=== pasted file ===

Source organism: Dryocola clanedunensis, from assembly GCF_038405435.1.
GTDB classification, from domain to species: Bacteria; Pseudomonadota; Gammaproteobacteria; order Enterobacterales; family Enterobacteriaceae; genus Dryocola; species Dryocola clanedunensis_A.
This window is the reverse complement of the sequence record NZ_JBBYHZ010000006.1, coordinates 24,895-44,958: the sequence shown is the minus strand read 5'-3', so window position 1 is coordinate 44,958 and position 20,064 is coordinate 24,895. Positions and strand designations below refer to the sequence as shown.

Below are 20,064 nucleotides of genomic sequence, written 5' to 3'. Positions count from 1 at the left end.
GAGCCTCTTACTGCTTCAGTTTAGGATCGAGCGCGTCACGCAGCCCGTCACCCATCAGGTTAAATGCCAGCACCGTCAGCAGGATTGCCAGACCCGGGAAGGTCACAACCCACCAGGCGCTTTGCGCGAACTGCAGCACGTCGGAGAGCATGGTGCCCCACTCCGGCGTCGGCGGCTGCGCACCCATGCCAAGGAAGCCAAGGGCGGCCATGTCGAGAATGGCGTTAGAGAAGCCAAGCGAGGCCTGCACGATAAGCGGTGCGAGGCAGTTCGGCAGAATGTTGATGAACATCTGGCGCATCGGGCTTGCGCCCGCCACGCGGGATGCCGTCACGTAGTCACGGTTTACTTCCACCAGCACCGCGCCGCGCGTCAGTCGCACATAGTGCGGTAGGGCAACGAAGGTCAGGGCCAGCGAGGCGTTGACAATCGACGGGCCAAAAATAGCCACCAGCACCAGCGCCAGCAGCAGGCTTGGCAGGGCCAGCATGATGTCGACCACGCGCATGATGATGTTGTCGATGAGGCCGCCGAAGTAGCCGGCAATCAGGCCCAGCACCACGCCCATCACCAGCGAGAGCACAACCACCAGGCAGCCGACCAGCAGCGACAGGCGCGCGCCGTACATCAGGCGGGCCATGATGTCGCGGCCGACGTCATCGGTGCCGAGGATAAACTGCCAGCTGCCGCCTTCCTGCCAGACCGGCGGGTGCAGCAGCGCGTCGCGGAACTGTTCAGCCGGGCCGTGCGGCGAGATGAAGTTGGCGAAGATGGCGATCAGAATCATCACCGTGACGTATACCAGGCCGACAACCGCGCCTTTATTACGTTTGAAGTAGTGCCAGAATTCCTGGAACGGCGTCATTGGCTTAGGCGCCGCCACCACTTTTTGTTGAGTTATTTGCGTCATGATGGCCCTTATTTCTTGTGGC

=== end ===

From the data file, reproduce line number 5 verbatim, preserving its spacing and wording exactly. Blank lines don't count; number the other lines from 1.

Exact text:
GAGCCTCTTACTGCTTCAGTTTAGGATCGAGCGCGTCACGCAGCCCGTCACCCATCAGGTTAAATGCCAGCACCGTCAGCAGGATTGCCAGACCCGGGAAGGTCACAACCCACCAGGCGCTTTGCGCGAACTGCAGCACGTCGGAGAGCATGGTGCCCCACTCCGGCGTCGGCGGCTGCGCACCCATGCCAAGGAAGCCAAGGGCGGCCATGTCGAGAATGGCGTTAGAGAAGCCAAGCGAGGCCTGCACGATAAGCGGTGCGAGGCAGTTCGGCAGAATGTTGATGAACATCTGGCGCATCGGGCTTGCGCCCGCCACGCGGGATGCCGTCACGTAGTCACGGTTTACTTCCACCAGCACCGCGCCGCGCGTCAGTCGCACATAGTGCGGTAGGGCAACGAAGGTCAGGGCCAGCGAGGCGTTGACAATCGACGGGCCAAAAATAGCCACCAGCACCAGCGCCAGCAGCAGGCTTGGCAGGGCCAGCATGATGTCGACCACGCGCATGATGATGTTGTCGATGAGGCCGCCGAAGTAGCCGGCAATCAGGCCCAGCACCACGCCCATCACCAGCGAGAGCACAACCACCAGGCAGCCGACCAGCAGCGACAGGCGCGCGCCGTACATCAGGCGGGCCATGATGTCGCGGCCGACGTCATCGGTGCCGAGGATAAACTGCCAGCTGCCGCCTTCCTGCCAGACCGGCGGGTGCAGCAGCGCGTCGCGGAACTGTTCAGCCGGGCCGTGCGGCGAGATGAAGTTGGCGAAGATGGCGATCAGAATCATCACCGTGACGTATACCAGGCCGACAACCGCGCCTTTATTACGTTTGAAGTAGTGCCAGAATTCCTGGAACGGCGTCATTGGCTTAGGCGCCGCCACCACTTTTTGTTGAGTTATTTGCGTCATGATGGCCCTTATTTCTTGTGGC